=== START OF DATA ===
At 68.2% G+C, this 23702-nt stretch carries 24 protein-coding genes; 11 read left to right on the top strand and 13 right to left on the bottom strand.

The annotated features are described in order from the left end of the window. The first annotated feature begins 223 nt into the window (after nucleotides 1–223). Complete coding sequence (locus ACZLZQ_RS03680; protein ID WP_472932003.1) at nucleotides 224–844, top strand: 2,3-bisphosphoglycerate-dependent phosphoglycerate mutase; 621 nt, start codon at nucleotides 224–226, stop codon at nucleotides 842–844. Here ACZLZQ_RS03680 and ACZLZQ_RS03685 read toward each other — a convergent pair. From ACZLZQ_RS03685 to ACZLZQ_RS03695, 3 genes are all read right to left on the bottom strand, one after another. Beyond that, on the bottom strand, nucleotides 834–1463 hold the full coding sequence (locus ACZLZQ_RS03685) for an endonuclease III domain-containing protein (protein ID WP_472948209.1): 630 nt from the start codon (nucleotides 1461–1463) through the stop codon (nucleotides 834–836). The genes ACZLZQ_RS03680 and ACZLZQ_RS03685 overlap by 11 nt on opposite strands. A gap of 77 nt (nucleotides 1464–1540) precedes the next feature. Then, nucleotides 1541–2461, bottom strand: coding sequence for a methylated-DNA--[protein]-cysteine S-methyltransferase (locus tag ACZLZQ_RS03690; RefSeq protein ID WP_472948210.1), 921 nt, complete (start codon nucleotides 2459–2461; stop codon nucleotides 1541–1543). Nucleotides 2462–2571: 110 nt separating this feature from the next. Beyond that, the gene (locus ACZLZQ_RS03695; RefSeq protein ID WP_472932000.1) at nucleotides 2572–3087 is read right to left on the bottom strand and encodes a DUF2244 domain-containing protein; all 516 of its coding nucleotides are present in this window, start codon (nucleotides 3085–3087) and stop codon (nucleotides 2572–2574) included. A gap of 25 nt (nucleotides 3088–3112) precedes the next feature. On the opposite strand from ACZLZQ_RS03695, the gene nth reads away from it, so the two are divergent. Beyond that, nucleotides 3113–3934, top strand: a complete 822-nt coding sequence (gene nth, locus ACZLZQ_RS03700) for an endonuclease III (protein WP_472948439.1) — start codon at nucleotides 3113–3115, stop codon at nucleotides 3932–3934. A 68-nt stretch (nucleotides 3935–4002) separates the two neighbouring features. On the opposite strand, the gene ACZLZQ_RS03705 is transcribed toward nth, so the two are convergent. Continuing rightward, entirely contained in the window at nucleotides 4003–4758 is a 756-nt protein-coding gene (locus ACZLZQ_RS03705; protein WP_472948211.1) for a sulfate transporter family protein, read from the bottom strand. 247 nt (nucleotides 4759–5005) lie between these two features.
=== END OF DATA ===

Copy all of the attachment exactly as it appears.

At 68.2% G+C, this 23702-nt stretch carries 24 protein-coding genes; 11 read left to right on the top strand and 13 right to left on the bottom strand.

The annotated features are described in order from the left end of the window. The first annotated feature begins 223 nt into the window (after nucleotides 1–223). Complete coding sequence (locus ACZLZQ_RS03680; protein ID WP_472932003.1) at nucleotides 224–844, top strand: 2,3-bisphosphoglycerate-dependent phosphoglycerate mutase; 621 nt, start codon at nucleotides 224–226, stop codon at nucleotides 842–844. Here ACZLZQ_RS03680 and ACZLZQ_RS03685 read toward each other — a convergent pair. From ACZLZQ_RS03685 to ACZLZQ_RS03695, 3 genes are all read right to left on the bottom strand, one after another. Beyond that, on the bottom strand, nucleotides 834–1463 hold the full coding sequence (locus ACZLZQ_RS03685) for an endonuclease III domain-containing protein (protein ID WP_472948209.1): 630 nt from the start codon (nucleotides 1461–1463) through the stop codon (nucleotides 834–836). The genes ACZLZQ_RS03680 and ACZLZQ_RS03685 overlap by 11 nt on opposite strands. A gap of 77 nt (nucleotides 1464–1540) precedes the next feature. Then, nucleotides 1541–2461, bottom strand: coding sequence for a methylated-DNA--[protein]-cysteine S-methyltransferase (locus tag ACZLZQ_RS03690; RefSeq protein ID WP_472948210.1), 921 nt, complete (start codon nucleotides 2459–2461; stop codon nucleotides 1541–1543). Nucleotides 2462–2571: 110 nt separating this feature from the next. Beyond that, the gene (locus ACZLZQ_RS03695; RefSeq protein ID WP_472932000.1) at nucleotides 2572–3087 is read right to left on the bottom strand and encodes a DUF2244 domain-containing protein; all 516 of its coding nucleotides are present in this window, start codon (nucleotides 3085–3087) and stop codon (nucleotides 2572–2574) included. A gap of 25 nt (nucleotides 3088–3112) precedes the next feature. On the opposite strand from ACZLZQ_RS03695, the gene nth reads away from it, so the two are divergent. Beyond that, nucleotides 3113–3934, top strand: a complete 822-nt coding sequence (gene nth, locus ACZLZQ_RS03700) for an endonuclease III (protein WP_472948439.1) — start codon at nucleotides 3113–3115, stop codon at nucleotides 3932–3934. A 68-nt stretch (nucleotides 3935–4002) separates the two neighbouring features. On the opposite strand, the gene ACZLZQ_RS03705 is transcribed toward nth, so the two are convergent. Continuing rightward, entirely contained in the window at nucleotides 4003–4758 is a 756-nt protein-coding gene (locus ACZLZQ_RS03705; protein WP_472948211.1) for a sulfate transporter family protein, read from the bottom strand. 247 nt (nucleotides 4759–5005) lie between these two features.